Multi-Omics and Single-Cell Sequencing Drive Exploration of Alternative Splicing in Heart Disease

What is Alternative Splicing?

From the roughly 20,000 protein-coding genes in humans, it is predicted that more than 70,000 variations (isoforms) of proteins can be created. How is this possible? In the central dogma of molecular biology, DNA (a gene) gives rise to RNA (mRNA) which gives rise to a protein. A process called alternative splicing adds an extra step: the initial RNA, called pre-mRNA, can have different functional domains (exons) “spliced” together. That is to say, one pre-mRNA with three exons (A, B and C) has multiple possible fates: an mRNA containing exons ABC, AB, BC, and so on, resulting in proteins with different functions.

Alternative Splicing in Heart Disease

Given its central role in determining the ultimate functional output of a gene, alternative splicing is a tightly regulated process. As such, disruptions to that regulatory network can cause diseases. The function of alternative splicing in heart disease was highlighted in a recent review for Nature Reviews Cardiology, as it plays such a central role in both normal cardiac development and in healthy physiological adaptations of the heart like exercise-induced hypertrophy.

Alterations to both splice sites and splicing factors can contribute to cardiac pathophysiology: in fact, up to 10% of genetic mutations associated with heart disease reportedly affect splice sites. The resultant under- or mis-expression of key protein isoforms is what leads to these complex cardiomyopathies, affecting heart muscle contraction ability and cell signaling.

How Advances in Sequencing Technology Improve Splicing Analysis

Advances in long-read sequencing, single-cell sequencing approaches and multi-omics have allowed researchers to better characterize which isoforms are expressed at different stages of development or during heart failure, as well as facilitating the identification of splice sites or splicing factors that may be involved. Fortunately, these splice sites and splicing factors can serve as therapeutic targets once identified. Though less commonly implicated in disease, splicing factors can be targeted more “easily” using small molecule or antisense oligonucleotide approaches. The more commonly found splice site mutations are being tested with trans-splicing and gene editing approaches.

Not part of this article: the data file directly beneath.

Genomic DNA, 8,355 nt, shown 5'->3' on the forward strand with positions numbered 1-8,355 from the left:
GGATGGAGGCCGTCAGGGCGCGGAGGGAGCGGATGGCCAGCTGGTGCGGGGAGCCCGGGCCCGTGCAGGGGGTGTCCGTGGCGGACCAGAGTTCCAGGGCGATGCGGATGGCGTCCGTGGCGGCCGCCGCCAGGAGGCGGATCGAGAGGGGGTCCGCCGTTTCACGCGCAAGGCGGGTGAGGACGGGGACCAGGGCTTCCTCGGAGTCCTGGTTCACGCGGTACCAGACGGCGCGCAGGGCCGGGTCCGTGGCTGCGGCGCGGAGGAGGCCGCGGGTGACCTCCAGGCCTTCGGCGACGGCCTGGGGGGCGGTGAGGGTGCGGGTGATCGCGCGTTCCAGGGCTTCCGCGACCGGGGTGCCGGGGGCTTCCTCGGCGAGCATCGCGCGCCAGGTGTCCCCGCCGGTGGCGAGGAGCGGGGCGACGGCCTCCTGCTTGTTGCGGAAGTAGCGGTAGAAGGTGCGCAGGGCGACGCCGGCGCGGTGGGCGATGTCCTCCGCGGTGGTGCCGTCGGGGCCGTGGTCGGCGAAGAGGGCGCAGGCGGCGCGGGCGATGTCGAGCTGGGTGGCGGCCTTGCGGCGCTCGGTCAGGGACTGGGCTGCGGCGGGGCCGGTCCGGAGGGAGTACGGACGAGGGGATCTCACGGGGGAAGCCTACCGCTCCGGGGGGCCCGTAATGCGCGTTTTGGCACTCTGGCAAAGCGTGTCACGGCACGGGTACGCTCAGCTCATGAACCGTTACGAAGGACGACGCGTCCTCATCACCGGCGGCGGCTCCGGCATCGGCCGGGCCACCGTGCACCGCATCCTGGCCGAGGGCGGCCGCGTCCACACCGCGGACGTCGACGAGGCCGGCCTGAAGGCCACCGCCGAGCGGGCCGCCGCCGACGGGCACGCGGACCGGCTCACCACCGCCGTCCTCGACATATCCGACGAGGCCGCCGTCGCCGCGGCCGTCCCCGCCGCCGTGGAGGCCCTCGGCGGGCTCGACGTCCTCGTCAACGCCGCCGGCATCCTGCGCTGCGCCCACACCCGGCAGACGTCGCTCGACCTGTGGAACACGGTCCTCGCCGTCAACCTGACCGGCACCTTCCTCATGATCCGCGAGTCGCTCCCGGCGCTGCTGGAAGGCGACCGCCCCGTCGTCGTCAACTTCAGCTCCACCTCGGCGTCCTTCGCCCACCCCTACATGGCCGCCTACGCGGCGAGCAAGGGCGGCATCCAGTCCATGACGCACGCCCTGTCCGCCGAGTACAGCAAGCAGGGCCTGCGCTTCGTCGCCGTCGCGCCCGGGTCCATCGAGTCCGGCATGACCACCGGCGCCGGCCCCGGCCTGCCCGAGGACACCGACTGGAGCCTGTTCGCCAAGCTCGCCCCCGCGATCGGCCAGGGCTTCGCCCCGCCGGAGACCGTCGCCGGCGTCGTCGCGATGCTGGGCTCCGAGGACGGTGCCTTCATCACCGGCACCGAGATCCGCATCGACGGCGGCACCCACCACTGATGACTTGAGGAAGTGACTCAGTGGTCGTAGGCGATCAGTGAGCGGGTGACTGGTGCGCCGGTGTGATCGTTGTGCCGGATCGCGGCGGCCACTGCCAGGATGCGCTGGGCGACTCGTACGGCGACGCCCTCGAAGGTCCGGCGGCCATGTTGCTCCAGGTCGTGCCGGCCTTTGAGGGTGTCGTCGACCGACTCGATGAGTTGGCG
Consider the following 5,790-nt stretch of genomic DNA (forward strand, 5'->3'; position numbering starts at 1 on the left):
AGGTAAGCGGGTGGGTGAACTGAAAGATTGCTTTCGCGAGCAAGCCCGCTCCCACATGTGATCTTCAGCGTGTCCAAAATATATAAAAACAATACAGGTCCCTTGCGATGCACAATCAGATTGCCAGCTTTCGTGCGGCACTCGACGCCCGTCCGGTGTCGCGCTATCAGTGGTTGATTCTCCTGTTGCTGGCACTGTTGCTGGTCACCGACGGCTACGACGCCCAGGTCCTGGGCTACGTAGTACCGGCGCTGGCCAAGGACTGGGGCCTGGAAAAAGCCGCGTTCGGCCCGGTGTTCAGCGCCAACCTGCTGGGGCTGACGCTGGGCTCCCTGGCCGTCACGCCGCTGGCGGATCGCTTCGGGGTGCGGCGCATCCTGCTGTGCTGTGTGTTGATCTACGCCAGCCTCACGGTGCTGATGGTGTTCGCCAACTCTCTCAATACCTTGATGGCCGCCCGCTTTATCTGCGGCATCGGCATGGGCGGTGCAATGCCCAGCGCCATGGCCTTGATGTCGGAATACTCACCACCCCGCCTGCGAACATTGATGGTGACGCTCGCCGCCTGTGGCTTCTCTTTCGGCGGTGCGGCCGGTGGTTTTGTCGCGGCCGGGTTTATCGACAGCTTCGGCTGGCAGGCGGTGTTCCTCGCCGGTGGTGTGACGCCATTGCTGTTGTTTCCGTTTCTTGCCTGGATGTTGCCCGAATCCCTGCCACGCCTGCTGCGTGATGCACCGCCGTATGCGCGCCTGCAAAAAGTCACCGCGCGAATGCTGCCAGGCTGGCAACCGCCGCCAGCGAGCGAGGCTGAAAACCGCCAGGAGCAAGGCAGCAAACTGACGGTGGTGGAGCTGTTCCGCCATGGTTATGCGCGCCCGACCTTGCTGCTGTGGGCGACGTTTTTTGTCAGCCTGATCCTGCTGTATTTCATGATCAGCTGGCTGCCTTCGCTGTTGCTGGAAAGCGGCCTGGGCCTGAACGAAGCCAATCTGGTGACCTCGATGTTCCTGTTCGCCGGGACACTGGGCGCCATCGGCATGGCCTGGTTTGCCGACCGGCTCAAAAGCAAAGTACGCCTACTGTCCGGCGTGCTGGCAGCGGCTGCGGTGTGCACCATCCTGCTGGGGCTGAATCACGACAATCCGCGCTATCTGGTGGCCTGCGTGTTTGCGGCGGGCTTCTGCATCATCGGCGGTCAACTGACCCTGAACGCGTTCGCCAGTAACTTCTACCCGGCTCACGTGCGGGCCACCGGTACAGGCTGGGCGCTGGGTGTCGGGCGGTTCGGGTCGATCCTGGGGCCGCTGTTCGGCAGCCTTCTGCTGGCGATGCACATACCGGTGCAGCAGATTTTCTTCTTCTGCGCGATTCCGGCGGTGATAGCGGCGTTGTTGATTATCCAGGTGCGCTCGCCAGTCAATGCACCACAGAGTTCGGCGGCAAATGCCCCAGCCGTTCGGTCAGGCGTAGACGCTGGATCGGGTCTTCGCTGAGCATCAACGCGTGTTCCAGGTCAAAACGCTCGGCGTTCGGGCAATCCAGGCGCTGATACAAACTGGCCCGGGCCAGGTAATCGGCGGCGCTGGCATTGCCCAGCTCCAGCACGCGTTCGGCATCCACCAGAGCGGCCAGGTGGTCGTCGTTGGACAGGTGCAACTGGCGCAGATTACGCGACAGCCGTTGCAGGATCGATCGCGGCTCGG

Genomic and transcriptomic-based approaches are useful both for diagnostics to inform the direction of treatment as well as for developing these experimental therapies to regulate splicing. Recognizing that splice site variants play a larger role in heart disease than previously known will drive future research, including advances in the bioinformatic techniques used to analyze splicing-related dysfunction.

Outsourcing Bioinformatics Analysis: How Bridge Informatics Can Help

Many of our clients at Bridge Informatics are pursuing these kinds of research questions with sophisticated bioinformatics approaches. From pipeline development and software engineering to deploying existing bioinformatics tools, Bridge Informatics can help you on every step of your research journey. As experts across data types from cutting-edge sequencing platforms, we can help you tackle the challenging computational tasks of storing, analyzing and interpreting genomic and transcriptomic data. Bridge Informatics’ bioinformaticians are trained bench biologists, so they understand the biological questions driving your computational analysis. Click here to schedule a free introductory call with a member of our team.

Jane Cook, Biochemist & Content Writer, Bridge Informatics

Jane Cook, leading Content Writer for Bridge Informatics, has written over 100 articles on the latest topics and trends for the bioinformatics community. Jane’s broad and deep interdisciplinary molecular biology experience spans developing biochemistry assays to genomics. Prior to joining Bridge, Jane held research assistant roles in biochemistry research labs across a variety of therapeutic areas. While obtaining her B.A. in Biochemistry from Trinity College in Dublin, Ireland, Jane also studied journalism at New York University’s Arthur L. Carter Journalism Institute. As a native Texan, she embraces any challenge that comes her way. Jane hails from Dallas but returns to Ireland any and every chance she gets. If you’re interested in reaching out, please email or

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